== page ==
-Was this story told as a way to justify the Israelites taking of the land from the Cananites?
-Both Cain and Abel made offerings to God, why was Cain's not accepted?
-Did God instigate this feud between the brothers?

Often when I read these kinds of texts, I think that they are truisms: brothers have altercations violence comes as a result, and in this case there is death. What was behind the events that led to death?  Cain kills Abel out of jealousy?  God had clearly shown favor to Abel and not to Cain, but in the end God's favoritism does not protect, but rather is the impetuous for Cain's deadly action. This passage was written thousands of years ago, about a culture and a people about whom we know very little, so cultural understanding is nearly impossible.

The task of biblical and theological interpretation is to try to make since of current situations, ours and that of others, based on biblical texts and our experiences.  The headlines of this morning were about devastation in the already devastated Haiti.  And in the same hour, I read the story of Cain and Abel.  A story of God's favoritism and God's disfavor.

I can't help but wonder if Haiti, as a collective peoples, can't somehow feel like Cain, wondering if God has any regard for them?   Will they be able to rise up out of the ashes against "Abel"?

But perhaps, Haiti is more like Abel, a humble country whom God favors, but who is being killed by the Cains of the world who have risen up and taken from them, struck them down.  We try to make sense of natural disasters, and God's role in human suffering; but, as the story from Genesis shows, maybe God is not as much of an agent as we humans are..."Your brother's blood is crying out from the ground..."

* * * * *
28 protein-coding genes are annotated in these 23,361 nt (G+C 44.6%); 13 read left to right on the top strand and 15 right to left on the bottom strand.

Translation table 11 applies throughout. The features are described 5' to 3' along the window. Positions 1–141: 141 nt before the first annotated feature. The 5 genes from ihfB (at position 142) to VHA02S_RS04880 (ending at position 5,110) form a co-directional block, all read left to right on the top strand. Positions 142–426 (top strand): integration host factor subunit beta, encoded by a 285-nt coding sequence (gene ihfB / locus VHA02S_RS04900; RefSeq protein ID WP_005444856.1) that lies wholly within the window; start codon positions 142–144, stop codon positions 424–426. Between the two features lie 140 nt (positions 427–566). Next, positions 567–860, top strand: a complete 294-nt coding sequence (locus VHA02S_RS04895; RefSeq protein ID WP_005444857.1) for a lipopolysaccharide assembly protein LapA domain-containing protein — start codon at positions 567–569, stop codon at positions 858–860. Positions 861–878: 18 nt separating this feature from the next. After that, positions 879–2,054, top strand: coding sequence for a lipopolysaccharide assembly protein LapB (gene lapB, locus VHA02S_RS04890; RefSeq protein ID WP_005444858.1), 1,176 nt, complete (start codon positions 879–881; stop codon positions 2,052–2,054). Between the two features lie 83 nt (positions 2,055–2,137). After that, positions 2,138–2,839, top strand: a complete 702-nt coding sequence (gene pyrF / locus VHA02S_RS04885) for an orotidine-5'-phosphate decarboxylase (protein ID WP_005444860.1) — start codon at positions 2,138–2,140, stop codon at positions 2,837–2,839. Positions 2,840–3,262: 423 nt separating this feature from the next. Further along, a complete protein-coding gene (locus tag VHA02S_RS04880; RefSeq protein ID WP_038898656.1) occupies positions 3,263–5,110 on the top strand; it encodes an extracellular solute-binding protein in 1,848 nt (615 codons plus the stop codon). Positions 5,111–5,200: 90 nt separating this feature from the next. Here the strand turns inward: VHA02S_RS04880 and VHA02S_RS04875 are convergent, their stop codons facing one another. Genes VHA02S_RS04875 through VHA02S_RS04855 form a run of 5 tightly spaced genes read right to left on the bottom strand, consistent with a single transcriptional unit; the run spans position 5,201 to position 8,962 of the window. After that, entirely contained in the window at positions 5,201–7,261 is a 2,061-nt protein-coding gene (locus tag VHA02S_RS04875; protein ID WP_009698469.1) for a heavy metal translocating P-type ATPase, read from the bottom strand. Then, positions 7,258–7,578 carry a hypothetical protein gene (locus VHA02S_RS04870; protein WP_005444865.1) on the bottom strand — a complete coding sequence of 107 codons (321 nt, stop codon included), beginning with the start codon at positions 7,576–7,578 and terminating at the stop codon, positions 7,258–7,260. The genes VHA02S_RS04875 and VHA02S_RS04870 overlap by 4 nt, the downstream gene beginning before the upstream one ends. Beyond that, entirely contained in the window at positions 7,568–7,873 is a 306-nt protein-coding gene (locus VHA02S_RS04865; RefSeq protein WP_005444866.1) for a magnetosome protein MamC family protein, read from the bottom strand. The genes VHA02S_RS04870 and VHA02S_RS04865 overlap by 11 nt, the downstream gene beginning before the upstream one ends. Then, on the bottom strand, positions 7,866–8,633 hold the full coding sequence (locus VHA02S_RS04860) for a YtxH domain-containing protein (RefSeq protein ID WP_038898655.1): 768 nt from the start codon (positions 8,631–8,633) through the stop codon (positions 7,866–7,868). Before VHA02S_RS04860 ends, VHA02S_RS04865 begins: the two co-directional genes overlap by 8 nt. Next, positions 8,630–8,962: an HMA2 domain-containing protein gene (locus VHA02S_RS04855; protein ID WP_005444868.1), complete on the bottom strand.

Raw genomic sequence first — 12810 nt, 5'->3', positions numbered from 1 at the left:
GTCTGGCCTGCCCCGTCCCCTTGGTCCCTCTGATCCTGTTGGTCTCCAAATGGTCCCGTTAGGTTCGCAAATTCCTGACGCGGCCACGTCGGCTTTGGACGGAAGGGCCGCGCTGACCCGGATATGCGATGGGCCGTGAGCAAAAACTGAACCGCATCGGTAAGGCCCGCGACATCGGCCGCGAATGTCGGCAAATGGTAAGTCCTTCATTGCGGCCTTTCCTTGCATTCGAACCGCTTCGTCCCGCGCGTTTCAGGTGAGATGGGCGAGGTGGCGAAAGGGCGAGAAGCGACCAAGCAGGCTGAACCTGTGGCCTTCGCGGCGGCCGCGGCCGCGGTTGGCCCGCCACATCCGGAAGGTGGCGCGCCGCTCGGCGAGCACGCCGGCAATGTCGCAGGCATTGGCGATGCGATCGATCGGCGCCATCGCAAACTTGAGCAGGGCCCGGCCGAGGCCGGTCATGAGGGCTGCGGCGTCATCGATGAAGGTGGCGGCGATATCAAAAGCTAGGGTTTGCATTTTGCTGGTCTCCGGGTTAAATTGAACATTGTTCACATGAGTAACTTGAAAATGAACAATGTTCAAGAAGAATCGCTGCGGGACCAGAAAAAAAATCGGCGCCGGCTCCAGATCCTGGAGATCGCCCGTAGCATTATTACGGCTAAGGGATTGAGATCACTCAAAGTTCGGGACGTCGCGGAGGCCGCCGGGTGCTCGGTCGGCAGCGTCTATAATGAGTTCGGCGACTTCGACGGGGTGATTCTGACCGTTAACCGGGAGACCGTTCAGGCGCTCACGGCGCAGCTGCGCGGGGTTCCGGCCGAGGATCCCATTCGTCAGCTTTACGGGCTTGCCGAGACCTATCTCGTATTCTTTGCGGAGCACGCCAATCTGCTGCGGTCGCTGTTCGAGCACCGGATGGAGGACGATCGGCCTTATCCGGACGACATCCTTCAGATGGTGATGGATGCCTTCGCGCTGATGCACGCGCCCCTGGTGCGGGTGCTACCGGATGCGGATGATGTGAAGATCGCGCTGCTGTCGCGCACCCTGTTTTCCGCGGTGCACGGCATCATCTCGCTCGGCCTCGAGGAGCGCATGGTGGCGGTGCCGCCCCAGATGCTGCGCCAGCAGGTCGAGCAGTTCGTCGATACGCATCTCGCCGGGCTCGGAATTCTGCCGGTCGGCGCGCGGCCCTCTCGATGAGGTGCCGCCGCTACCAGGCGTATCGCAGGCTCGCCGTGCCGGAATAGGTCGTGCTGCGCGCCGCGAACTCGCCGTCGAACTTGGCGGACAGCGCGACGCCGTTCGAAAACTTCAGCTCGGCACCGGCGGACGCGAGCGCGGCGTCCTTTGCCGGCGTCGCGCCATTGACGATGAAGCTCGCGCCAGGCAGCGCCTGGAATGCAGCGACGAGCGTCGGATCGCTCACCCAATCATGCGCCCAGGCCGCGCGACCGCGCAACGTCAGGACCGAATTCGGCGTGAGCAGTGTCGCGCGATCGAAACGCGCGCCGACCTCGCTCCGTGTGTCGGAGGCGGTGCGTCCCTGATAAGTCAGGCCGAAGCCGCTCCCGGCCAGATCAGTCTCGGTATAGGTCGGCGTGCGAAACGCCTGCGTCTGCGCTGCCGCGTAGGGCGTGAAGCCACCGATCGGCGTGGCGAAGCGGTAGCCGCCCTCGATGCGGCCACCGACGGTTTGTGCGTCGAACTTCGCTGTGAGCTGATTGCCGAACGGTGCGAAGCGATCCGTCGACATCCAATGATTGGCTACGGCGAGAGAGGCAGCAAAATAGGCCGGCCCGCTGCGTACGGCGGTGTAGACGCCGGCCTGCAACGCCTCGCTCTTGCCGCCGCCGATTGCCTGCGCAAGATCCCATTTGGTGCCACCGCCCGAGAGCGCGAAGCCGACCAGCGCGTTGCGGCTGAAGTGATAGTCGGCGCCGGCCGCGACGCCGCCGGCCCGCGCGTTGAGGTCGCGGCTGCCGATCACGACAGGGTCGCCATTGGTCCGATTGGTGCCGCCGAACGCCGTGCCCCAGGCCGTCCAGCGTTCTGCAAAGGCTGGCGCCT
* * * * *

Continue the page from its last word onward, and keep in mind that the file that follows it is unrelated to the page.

Even as we try to make sense of it, our response is to be one of compassion. So we give, and we pray:

We pray for Haiti

Brothers and Sisters in Christ,
As the eyes of the world turn to Haiti, let us join our hearts in prayer:
God of compassion
Please watch over the people of Haiti,
And weave out of these terrible  happenings
wonders of goodness and grace.
Surround those who have been affected by tragedy
With a sense of your present love,
And hold them in faith.
Though they are lost in grief,
May they find you and be comforted;
Guide us as a church
To find ways of providing assistance
that heals wounds and provides hope
Help us to remember that when one of your children suffer
We all suffer
Through Jesus Christ who was dead, but lives
and rules this world with you. Amen.
(Adapted from Book of Common Worship)
-Bruce Reyes-Chow, Gradye Parsons and Linda Valentine

Sunday, January 10, 2010

You are baptized, what did you expect?

Luke 3:15-22, Westminster Pres, Santa Fe. Jan 10, 2010

[Much of the ideas and outline for this sermon came from Joanna Adams sermon broadcast Jan 10, 2010 on entitled "God Believes in You". This is the date of her retirement after an admirable faithful life in ministry.]